The children’s choir world has lost a giant. But the great part is that her influence and legacy will be long lasting. Not only her personally, but for those she has taught and influenced. This is a great thought for me today, as many schools in my area are starting up again for another school year. As choir directors, we have an opportunity to make an impact on so many young lives, not just through music, but through our caring. As children grow, they want to feel like they are capable of doing something well and that they are cared for. In some instances, one of the few times that children may feel that is in our choir rooms. Just like Helen Kemp, we as directors have an opportunity to be influential in the lives of those children, teaching them about music, life and much more. That thought excites me today. So, while I am sad today to hear of Helen Kemp’s passing, I know that the legacy that she has left extends to me and many others.

Rest in peace Helen, and I know that you are making exquisite music in heaven.


I used this as a devotional thought with my adult choir and it is appropriate for all of us who serve as musicians in this church.

Psalm 33:1-5

Sing joyfully to the Lord, you righteous;
it is fitting for the upright to praise him.
Praise the Lord with the harp;
make music to him on the ten-stringed lyre.
Sing to him a new song;
play skillfully, and shout for joy.
For the word of the Lord is right and true;
he is faithful in all he does.
The Lord loves righteousness and justice;
the earth is full of his unfailing love.

For those of us called to lead in the various musical aspects of the church, we have a lot of responsibilities and duties. Most of the time, the people we are involving in our music ministries are volunteers, many of them have some musical training, and they are all participating because they love God and want to worship Him.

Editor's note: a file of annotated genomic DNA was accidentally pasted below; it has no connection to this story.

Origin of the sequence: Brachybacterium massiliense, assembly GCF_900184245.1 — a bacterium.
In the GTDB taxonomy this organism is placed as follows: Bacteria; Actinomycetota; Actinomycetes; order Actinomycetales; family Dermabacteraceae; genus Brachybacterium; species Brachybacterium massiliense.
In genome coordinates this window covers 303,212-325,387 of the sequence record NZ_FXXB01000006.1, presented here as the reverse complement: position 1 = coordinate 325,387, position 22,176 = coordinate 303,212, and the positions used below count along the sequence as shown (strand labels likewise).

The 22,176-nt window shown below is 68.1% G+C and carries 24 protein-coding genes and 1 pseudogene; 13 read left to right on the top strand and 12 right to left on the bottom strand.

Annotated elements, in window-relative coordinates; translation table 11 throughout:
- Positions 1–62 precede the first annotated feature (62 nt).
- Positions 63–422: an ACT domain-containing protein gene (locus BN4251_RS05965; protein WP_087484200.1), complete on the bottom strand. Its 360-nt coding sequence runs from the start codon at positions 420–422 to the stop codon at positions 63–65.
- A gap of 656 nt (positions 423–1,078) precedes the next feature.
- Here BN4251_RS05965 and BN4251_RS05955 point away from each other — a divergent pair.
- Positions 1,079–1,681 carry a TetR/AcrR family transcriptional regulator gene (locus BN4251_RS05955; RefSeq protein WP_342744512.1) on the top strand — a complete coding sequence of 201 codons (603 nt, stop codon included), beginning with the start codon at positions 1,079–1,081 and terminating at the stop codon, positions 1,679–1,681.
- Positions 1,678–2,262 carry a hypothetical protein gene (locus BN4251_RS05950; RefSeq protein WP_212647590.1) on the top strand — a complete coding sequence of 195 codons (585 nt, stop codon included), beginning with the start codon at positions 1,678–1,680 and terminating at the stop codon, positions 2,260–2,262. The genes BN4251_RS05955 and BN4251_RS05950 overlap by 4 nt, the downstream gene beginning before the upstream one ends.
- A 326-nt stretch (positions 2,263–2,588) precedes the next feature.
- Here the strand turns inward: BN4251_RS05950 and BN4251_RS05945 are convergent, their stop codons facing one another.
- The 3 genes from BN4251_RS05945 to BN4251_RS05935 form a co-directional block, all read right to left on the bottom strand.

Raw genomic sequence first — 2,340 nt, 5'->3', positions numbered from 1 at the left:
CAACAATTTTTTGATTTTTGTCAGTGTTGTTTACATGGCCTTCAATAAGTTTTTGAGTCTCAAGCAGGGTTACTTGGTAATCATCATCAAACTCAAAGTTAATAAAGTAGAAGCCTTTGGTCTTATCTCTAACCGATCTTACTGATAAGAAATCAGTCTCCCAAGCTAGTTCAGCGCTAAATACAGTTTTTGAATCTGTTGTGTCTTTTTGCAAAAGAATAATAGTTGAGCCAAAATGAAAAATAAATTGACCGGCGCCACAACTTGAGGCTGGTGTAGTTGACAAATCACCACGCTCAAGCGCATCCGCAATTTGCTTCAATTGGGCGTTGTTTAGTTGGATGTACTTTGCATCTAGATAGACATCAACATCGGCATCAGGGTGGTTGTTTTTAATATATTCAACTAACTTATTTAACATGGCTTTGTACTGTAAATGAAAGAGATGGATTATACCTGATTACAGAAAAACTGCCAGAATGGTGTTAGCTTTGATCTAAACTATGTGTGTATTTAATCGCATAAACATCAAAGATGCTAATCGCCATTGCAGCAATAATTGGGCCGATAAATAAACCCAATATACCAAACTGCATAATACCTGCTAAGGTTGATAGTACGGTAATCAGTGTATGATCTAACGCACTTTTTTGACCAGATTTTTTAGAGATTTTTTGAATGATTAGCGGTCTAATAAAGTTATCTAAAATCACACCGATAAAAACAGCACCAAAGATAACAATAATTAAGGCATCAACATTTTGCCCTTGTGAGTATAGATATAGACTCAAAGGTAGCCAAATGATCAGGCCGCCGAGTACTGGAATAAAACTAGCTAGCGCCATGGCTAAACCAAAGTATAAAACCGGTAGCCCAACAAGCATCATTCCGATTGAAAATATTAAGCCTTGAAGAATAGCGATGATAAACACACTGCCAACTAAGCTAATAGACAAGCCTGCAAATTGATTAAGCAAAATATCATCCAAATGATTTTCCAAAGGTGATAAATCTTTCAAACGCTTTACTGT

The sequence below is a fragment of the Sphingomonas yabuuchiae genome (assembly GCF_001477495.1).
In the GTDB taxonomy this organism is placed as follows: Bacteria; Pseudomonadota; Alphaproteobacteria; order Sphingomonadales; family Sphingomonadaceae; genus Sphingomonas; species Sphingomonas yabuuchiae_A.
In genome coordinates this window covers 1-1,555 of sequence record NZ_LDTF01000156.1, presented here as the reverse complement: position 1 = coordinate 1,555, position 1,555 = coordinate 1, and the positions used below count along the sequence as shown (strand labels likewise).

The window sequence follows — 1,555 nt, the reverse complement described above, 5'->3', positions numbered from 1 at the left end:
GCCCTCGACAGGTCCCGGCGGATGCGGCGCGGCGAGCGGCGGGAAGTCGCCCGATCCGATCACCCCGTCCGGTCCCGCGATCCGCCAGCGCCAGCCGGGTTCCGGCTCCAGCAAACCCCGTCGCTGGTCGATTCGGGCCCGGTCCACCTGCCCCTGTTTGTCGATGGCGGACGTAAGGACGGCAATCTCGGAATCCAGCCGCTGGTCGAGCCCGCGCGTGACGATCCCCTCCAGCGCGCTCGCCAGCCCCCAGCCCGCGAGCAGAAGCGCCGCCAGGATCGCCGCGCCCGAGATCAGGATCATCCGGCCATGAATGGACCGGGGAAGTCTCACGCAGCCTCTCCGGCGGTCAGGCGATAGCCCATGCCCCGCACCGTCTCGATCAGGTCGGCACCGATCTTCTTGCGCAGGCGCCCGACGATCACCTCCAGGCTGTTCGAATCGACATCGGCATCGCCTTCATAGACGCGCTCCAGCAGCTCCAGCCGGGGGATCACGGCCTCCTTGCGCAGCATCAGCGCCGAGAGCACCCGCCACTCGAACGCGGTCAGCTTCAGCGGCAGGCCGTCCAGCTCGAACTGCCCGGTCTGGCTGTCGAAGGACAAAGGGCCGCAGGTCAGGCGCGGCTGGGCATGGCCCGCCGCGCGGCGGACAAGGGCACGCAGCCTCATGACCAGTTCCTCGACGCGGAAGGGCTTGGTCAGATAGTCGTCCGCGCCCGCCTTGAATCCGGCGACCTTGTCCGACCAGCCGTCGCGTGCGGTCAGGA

I love these verses because they give a directive and a reminder as to why we do the things we do in worship. One of the things seen is to be joyful. Our worship is a response to God and His actions in our lives and in the world. When we think just for a moment about God’s faithfulness, at it is pointed out in verse 4, that has to give us a feeling of joy. And in verse 5, if we look around at creation and see how the earth is full of His unfailing love, we respond with worship filled with joy.

While verses 1, 4 and 5 deal with the why we worship and praise God, I want to spend a bit of time diving into verses 2 and 3. Verse 2 speaks of instruments. The harp and the ten stringed lyre. I am guessing that when you walk into most churches on a Sunday morning, you more than likely will not see a harp and a lyre ready to lead worship. And that is alright. Those were the instruments of the day used in worship. Today, we use the organ, piano, and maybe even a worship band. While the instrumentation may be different, and the songs themselves may be different, the reason for worshiping and the heart behind that worship does not change.

Then we get to verse 3. One of the biggest complaints in the church regarding music and worship, at least that I have received over the years, is too many new hymns and songs. While that has been sometimes an intentional choice on my part, one of the things that I have found relating to people is that we know what we like and we like what we know. I recently had an article shared with me that was written by Billy Graham. It specifically spoke to the complaint of a feeling of too many new songs being sung in worship. Dr. Graham’s response was “Ask God to help you be grateful for all music, new or old, which points you to God….Remember: the old hymns you like were once new, and someone didn’t like them either!” What a great response! So, yes, while Scripture repeatedly tells us to sing a new song, we must be mindful in how many new songs we sing. But then this command to play skillfully comes up. “Practice makes perfect” the old saying goes. Actually, it doesn’t make perfect. Practice makes better. For those of us who are called to be in charge and responsible for leading and directing music ministries, this task is great. While some involved in our music ministries have musical background and training, there are many levels of abilities. So how does that lead to skillful playing and music making? Well, that’s your role. You must set an expectation and guide those you serve and work with to that level.